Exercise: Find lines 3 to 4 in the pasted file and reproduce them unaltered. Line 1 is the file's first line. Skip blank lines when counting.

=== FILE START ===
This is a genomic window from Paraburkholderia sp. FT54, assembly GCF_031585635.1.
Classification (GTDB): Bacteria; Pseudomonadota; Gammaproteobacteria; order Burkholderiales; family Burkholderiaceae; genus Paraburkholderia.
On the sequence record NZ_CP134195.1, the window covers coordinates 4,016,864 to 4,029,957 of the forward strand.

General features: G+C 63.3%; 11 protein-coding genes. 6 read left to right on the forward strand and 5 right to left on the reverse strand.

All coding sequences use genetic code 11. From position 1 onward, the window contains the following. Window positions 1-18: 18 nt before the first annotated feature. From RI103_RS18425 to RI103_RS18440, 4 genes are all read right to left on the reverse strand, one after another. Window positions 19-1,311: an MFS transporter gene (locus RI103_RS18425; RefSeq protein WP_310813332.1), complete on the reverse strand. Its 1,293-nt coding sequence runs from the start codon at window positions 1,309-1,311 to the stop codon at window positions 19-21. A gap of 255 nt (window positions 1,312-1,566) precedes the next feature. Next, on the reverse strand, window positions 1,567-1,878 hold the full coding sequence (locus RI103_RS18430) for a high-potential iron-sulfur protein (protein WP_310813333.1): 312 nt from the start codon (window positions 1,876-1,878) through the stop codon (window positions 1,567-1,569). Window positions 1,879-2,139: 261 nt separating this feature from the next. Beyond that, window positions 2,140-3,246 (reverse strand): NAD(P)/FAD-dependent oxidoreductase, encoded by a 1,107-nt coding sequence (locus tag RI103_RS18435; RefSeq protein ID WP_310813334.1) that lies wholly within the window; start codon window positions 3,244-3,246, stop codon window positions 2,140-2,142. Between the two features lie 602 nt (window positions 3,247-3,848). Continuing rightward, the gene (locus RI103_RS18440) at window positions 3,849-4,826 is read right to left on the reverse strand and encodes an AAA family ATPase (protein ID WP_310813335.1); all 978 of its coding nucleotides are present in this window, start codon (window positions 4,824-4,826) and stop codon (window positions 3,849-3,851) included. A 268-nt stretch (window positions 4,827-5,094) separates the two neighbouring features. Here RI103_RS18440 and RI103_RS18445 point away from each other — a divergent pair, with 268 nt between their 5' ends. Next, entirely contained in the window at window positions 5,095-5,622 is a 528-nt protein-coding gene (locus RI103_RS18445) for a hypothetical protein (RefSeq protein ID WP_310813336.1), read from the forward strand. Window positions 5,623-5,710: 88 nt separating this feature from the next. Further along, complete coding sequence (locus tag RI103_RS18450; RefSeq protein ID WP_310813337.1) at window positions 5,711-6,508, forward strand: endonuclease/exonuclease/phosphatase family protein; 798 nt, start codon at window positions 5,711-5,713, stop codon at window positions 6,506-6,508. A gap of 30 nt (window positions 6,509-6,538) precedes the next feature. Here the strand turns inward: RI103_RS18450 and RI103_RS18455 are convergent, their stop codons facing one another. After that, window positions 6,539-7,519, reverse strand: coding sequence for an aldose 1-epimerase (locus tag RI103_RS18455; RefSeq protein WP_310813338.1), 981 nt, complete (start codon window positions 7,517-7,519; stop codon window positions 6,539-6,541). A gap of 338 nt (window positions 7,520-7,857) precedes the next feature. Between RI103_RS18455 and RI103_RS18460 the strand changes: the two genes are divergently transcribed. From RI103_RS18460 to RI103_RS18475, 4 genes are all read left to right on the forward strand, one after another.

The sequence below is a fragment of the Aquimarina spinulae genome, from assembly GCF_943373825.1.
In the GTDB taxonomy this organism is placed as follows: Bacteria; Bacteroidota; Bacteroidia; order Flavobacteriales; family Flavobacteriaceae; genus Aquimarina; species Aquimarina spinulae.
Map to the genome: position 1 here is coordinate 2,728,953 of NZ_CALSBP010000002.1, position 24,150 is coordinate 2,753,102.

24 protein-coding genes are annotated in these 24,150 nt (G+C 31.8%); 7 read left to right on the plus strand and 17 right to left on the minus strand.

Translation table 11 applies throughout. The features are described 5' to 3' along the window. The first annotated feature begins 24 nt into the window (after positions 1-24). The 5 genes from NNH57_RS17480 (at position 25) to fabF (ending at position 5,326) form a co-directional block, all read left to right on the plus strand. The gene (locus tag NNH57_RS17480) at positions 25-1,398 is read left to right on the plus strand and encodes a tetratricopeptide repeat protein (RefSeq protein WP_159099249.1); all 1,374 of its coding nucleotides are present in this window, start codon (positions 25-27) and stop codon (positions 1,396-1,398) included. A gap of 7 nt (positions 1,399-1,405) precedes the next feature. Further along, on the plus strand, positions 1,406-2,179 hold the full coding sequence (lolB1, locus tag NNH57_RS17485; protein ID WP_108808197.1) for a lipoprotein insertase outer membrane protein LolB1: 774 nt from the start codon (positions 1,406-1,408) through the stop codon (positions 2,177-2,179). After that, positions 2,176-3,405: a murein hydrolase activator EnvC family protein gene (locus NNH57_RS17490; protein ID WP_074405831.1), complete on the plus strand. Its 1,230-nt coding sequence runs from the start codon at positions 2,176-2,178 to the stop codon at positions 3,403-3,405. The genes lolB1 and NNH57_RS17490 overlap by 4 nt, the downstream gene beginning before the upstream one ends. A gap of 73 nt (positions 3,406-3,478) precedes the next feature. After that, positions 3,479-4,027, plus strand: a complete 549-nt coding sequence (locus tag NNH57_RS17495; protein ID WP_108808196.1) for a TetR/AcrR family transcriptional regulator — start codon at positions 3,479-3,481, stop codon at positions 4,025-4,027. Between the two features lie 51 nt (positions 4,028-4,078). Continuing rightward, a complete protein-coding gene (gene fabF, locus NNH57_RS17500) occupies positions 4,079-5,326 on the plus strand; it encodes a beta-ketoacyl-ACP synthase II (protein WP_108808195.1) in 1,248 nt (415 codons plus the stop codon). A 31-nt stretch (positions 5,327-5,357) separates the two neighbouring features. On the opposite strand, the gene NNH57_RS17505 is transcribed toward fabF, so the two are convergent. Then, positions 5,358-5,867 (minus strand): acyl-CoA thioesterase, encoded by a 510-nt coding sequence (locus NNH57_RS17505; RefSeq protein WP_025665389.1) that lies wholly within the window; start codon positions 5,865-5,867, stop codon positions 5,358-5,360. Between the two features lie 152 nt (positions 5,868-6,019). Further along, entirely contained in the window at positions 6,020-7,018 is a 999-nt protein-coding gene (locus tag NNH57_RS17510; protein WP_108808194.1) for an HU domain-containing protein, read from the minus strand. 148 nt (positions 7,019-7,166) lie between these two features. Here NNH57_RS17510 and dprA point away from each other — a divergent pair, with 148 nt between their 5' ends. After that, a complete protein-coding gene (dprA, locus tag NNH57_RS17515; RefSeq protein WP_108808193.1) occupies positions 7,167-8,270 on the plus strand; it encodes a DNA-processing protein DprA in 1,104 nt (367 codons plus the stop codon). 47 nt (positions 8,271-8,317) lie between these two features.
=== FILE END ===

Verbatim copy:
On the sequence record NZ_CP134195.1, the window covers coordinates 4,016,864 to 4,029,957 of the forward strand.

General features: G+C 63.3%; 11 protein-coding genes. 6 read left to right on the forward strand and 5 right to left on the reverse strand.